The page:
I don't know why you would get modded down for that, since it's true. I find the LDS church's actions regarding Prop 8 to be highly inappropriate. I was a member of that church for a long time, and although they were clearly very conservative, they never made a real effort to influence voting on any particular issue since the ERA amendment in the 70s. That they would go so far to defeat this particular bill, in my mind, puts them in the same category as those evangelical churches who were telling their parishioners that voting Democrat would endanger their immortal souls.

In my opinion, churches that take stances on political issues like that should lose their tax-exempt status, as the clause under which they are tax exempt clearly prohibits political activism.

its hard to remove politics from religion (2, Insightful)

circletimessquare (444983) | more than 5 years ago | (#26485593)

its also hard to remove religion from politics

they both play at the game of social mores and laws

i'm not making an argument against you, i am in fact extending it by saying that all churches should have their tax exempt status revoked, regardless. and they should have never been tax exempt in the first place

Re:Mike Murray is LDS (mormon) (5, Insightful)

MozeeToby (1163751) | more than 5 years ago | (#26485611)

In my opinion, churches that take stances on political issues like that should lose their tax-exempt status, as the clause under which they are tax exempt clearly prohibits political activism.

The problem is, this isn't really a political issue, it is a social issue. I'm certainly not saying I agree with them, I was very dissapointed when my home state passed a law similar to prop 8 a few years ago.

IMHO, marriage is a personal (and sometimes religious) choice, and as such the government should just stay out of it. I don't know where religios people get off trying to tell gay people that they don't have the right to share insurance, file taxes together, and visit each other in the hospital; which are about the only rights being legally married entitles you to anyway.

Just change the wording in all the laws from marriage to civil union and be done with it. If you want to get married, go to a church that will marry you, but don't expect the government to recognize it, and that goes for both straight and gay couples. If you want the rights legally married people currently have, go fill out the paperwork for a civil union at the courthouse, and that also goes for both straight and gay couples.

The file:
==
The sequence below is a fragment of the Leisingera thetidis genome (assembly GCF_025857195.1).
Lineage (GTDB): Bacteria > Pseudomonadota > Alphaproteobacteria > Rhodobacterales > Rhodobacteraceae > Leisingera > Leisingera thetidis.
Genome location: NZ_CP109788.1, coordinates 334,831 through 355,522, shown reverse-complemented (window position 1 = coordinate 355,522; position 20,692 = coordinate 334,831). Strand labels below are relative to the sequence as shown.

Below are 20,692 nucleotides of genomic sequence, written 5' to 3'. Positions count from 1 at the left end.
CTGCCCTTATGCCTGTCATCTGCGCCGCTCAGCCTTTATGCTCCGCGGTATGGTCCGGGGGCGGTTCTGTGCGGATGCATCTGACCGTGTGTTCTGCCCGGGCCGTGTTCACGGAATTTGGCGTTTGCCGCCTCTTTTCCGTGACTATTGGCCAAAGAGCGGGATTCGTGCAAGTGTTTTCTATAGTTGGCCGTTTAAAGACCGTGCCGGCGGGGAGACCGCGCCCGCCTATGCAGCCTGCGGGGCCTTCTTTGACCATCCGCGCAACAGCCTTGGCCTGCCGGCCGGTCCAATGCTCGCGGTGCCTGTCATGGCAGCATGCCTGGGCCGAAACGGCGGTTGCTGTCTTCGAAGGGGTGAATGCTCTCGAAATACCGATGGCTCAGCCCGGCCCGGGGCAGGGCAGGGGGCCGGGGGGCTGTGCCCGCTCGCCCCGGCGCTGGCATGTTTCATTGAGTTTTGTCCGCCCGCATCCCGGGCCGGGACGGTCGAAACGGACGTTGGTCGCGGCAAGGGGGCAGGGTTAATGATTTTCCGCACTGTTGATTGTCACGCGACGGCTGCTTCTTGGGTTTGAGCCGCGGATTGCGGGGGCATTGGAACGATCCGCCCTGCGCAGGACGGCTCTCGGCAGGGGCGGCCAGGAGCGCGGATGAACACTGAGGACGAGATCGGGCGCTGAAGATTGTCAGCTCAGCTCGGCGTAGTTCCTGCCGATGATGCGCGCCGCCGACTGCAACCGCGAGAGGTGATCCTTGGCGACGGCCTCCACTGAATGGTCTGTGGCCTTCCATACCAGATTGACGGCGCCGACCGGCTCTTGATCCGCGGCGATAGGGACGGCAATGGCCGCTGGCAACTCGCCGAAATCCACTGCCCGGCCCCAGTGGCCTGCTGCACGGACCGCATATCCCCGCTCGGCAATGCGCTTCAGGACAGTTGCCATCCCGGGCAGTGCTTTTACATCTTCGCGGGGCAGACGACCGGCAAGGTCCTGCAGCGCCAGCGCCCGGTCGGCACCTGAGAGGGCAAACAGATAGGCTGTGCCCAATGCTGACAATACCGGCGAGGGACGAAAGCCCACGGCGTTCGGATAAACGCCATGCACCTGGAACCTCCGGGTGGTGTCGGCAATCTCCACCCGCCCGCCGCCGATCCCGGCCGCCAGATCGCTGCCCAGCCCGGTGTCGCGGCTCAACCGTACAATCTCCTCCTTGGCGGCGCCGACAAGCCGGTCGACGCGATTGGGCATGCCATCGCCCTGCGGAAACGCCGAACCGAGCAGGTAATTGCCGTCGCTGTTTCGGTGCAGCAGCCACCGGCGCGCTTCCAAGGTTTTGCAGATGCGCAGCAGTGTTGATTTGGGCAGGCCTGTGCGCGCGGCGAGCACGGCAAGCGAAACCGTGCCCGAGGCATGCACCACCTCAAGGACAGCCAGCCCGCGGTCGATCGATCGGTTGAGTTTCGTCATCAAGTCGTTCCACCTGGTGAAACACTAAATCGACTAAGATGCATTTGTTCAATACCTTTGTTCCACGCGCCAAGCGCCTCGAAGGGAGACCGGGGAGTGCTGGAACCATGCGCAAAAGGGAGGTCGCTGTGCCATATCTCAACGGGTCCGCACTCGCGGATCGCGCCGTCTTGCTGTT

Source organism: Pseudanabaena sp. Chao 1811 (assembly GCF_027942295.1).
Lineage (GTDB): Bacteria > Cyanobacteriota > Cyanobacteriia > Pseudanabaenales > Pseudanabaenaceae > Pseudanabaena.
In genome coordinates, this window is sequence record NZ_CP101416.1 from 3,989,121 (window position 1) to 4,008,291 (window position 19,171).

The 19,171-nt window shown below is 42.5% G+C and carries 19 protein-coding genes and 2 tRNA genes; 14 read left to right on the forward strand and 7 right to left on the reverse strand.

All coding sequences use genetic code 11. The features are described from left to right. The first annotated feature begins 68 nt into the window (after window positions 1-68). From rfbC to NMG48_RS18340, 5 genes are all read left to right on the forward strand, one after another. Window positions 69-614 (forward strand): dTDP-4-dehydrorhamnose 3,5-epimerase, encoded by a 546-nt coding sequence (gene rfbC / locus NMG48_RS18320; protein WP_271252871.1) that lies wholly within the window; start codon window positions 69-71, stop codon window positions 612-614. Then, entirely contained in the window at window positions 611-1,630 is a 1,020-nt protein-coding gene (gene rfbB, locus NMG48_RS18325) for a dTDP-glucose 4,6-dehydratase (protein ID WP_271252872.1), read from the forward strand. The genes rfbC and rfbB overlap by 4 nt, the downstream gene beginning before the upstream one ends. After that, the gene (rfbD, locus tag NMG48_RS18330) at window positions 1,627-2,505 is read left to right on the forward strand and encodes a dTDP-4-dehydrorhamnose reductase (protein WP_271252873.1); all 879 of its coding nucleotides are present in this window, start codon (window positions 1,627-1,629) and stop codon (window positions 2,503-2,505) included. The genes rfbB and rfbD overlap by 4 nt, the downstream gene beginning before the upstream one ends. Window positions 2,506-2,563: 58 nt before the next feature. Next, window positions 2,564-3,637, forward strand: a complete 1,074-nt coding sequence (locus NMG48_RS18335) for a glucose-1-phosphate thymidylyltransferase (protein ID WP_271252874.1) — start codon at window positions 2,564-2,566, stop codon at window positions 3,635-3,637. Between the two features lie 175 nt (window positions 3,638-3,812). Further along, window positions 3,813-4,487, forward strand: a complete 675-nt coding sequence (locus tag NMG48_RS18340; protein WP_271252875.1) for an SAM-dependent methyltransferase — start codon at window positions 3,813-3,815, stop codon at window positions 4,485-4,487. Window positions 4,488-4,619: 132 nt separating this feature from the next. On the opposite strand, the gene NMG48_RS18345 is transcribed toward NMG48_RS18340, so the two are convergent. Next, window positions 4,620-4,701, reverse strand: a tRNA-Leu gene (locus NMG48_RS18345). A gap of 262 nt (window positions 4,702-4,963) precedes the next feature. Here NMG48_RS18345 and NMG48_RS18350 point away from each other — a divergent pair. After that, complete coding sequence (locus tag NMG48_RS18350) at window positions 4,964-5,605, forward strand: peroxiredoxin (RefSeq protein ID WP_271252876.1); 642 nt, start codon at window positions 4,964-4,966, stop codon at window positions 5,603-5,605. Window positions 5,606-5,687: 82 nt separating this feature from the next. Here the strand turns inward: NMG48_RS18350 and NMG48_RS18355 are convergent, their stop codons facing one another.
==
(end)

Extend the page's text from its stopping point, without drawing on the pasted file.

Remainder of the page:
Re:Mike Murray is LDS (mormon) (1)

Fulcrum of Evil (560260) | more than 5 years ago | (#26485739)

Just change the wording in all the laws from marriage to civil union and be done with it.

Too complicated. Just let any two adults get married (modulo consanguinity or whatever). Marriage is something that most be recognized across state lines, while civil union is not. How'd you like for some california couple to go to utah and, when one of them ends up in the hospital, be told that he has to leave because he isn't legally a spouse? That's like blacks on the 60s who couldn't stay at a motel for fear of being murdered.

Re:Mike Murray is LDS (mormon) (1)

Altus (1034) | more than 5 years ago | (#26485891)

As long as marriage confers legal rights it is a political issue, there is no getting around that.

Personally I agree with you about civil unions, I used to espouse that view myself, but then I tried to imagine being the politician who puts this piece of legislation on the table.

The next day on Rush: Politician X is trying to pass a law to outlaw marriage! Conservatives everywhere must ban together to end his career and preserve the sanctity of the American marriage.

It would be career suicide.

Re:Mike Murray is LDS (mormon) (3, Insightful)

Anonymous Coward | more than 5 years ago | (#26485639)

The LDS church doesn't try to influence politics in the realm of economy, war, labor laws, taxes, etc (many things that directly effect the actual organisation that is the church). There is only one area that the church gets in politics for, and that is things regarded as a threat to the family, which is most important to the church. That is definitely not the same as denouncing an entire political platform. And frankly same sex marriage is a religious issue that has proded its way into politics because of the way government deals with marriage. A church shouldn't lose tax-exemption over a religious issue.

Re:Mike Murray is LDS (mormon) (0)

Anonymous Coward | more than 5 years ago | (#26485657)

A church should lose tax exempt status anyway, but if it's something you can vote on then it's a political issue.

Here's an idea (0, Flamebait)

Anonymous Coward | more than 5 years ago | (#26485795)

Focus on your own damn family.

Re:Mike Murray is LDS (mormon) (2, Informative)

morgan_greywolf (835522) | more than 5 years ago | (#26485675)

In my opinion, churches that take stances on political issues like that should lose their tax-exempt status, as the clause under which they are tax exempt clearly prohibits political activism.

As someone who has done treasury work for a tax-exempt ecclesiastical organization (aka a 'church'), I can tell you that churches can't take stances on specific ballot initiatives or political candidates.